For centuries, watches have been status symbols—and just like everything else, it has changed quickly and rapidly over the years. From pocket watches to wristwatches, from analogue to digital and now to smartwatches, one thing never changes: it’s still a functional accessory, and one of the most important things about accessories is that they have to look nice.
The Huawei Watch GT 4 (41mm) understood the assignment perfectly. When I first saw the watch, I really thought it was one of the most stylish smartwatches I’ve seen—it has all the elegance of traditional timepieces with the modern functionality of smartwatches.
With aesthetics clearly at the forefront of Huawei’s design language when making the Huawei Watch GT 4, how is it functionally? Well, we’re here to find out.
The Huawei Watch GT 4 comes in two different sizes with pretty stark design differences between the two. The 46mm variant is bigger and more masculine, as it stands, looking pretty similar to last gen’s Watch GT 3. It’s a pretty nice-looking watch on its own, but our focus today is on the 41mm version, which is feminine and features, truth be told, a more stylistic design.
It isn’t hard to see that aesthetics was at the forefront of the Watch GT 4’s design language. Designed with a nod to classic watch aesthetics, the Watch GT 4 features a sleek and sophisticated look that is clearly styled after traditional watches. The model we reviewed was in Light Gold, with a white leather strap that really reinforces that image.
The body of the watch itself may seem a little thick at first, but by virtue of design, it really doesn’t look like it. I have pretty small hands, but the watch fits me just perfectly and I received plenty of compliments on how it looks. All in all, Huawei really did a great job on the design for the Watch GT 4.
The Huawei Watch GT 4 boasts a 1.32-inch AMOLED display, which is pretty brilliant and vibrant. It’s bright enough to be readable even under direct sunlight, which is a great boon.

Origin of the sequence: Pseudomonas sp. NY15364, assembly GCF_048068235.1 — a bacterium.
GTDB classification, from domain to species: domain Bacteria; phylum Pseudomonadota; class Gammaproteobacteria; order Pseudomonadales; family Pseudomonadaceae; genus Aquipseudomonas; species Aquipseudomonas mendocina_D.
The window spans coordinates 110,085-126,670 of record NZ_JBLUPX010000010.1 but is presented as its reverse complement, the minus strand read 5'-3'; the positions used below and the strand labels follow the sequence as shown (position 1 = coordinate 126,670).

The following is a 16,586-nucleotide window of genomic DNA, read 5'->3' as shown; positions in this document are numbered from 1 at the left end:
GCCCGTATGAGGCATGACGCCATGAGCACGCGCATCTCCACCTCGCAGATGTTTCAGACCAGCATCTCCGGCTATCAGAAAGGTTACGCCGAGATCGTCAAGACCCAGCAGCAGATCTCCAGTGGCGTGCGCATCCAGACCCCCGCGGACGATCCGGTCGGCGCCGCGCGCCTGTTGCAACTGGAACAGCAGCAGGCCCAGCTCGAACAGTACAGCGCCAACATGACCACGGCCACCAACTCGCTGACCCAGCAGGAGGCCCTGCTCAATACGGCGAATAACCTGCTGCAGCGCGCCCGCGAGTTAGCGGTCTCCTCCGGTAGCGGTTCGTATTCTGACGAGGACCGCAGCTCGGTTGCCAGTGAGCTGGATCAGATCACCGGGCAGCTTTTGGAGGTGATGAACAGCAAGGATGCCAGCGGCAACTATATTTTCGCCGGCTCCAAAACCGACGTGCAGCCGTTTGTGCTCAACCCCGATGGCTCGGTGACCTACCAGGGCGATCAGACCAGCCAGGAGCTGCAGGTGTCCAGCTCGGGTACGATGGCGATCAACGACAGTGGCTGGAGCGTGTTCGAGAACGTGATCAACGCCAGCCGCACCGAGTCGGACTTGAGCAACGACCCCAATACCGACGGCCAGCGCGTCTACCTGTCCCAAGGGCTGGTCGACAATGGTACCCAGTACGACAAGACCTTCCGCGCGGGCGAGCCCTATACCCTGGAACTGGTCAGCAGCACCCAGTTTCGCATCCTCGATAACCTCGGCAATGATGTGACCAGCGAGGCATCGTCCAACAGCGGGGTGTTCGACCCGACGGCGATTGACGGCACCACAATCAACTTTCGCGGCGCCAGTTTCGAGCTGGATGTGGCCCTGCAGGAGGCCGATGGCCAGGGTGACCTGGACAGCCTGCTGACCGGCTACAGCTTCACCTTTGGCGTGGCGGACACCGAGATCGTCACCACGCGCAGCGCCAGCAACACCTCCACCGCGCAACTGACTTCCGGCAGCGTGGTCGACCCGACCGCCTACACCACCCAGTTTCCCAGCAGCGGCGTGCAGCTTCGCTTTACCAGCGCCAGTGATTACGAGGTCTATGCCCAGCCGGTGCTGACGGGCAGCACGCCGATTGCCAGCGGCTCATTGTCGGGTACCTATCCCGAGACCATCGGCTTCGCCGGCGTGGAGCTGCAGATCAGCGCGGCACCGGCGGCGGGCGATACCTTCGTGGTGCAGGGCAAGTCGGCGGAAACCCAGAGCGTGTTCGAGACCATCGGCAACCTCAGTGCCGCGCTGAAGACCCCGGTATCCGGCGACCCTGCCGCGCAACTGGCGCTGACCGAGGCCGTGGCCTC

It’s also pretty responsive, especially the raise-wrist-to-wake function that I’ve always struggled with in other smartwatches. That is to say, I found the rotatable button on the right a little too sensitive. Just a slight touch would make it scroll too far, which can be a little annoying at times. Then again, I don’t really use the buttons much: most things can be accessed through the touchscreen itself.
Sadly, though, there aren’t a lot of watch faces available in the connected Huawei Health app, unless you buy them. There are 16 watch faces preloaded into the watch, with both digital and analogue options, but as far as customization goes, that’s about it.
The other watch faces are available for purchase, of course, ranging from RM1.90 to RM12.99 and more. You don’t even get a preview before committing to one. Coming from a highly customizable Amazfit smartwatch, that was a little disappointing for me.
Running on Huawei's HarmonyOS, the Huawei Watch GT 4 offers a smooth enough user experience. It does pretty much everything you need a smartwatch to do, from tracking steps and workouts to monitoring your heart rate and sleep analysis.
The watch is compatible with both iOS and Android devices, though the latter is most definitely the better choice. Notification alerts are prompt, with barely any delays. You can’t reply to messages directly from the watch, unfortunately, but you can answer calls (and make them on an Android) from the watch, thanks to the speaker and microphone on it.
In the same vein, you can also play music from the watch, though you’ll have to load the music into the watch through the Huawei Health app. This is only possible when the watch is connected to an Android phone.
HarmonyOS isn’t my favourite operating system ever, but it works on this watch. Then again, I don’t rely much on third-party apps for my smartwatches, so I didn’t need Google on my wrist anyway—but if you do, then this might be a drawback for you.
As for fitness tracking, the smartwatch does as a smartwatch does. It comes equipped with Huawei’s new proprietary TruSeen 5.5+ HR sensor, promising improved heart rate tracking. It’s practically impossible to prove how accurate it actually is anyway, but for everyday usage, it’s pretty good.
It offers a multitude of fitness tracking options, though it surprisingly omits yoga. I did not quite understand the whole Clover thing, but the activity rings system is pretty intuitive and a surprisingly encouraging way to track daily movement. It tracks your calorie-burning rate, time of exercise, and standing time.
The battery life on the Huawei Watch GT 4 is truly impressive. Huawei promised up to seven days on a single charge, which is quite the promise for a watch of its calibre. In practical use, it does hold up to that promise—falling a little short, maybe, ending with 15% on the night of the sixth day, but that’s because I had everything turned on: Bluetooth, alarms, playing music, answering calls with it whenever I can, and daily sleep tracking.
In the above scenario, though, I did not have AOD on. I would figure that the battery life would be shorter with AOD turned on, but it shouldn’t be by too much. Even so, the battery life is already impressive enough as it is.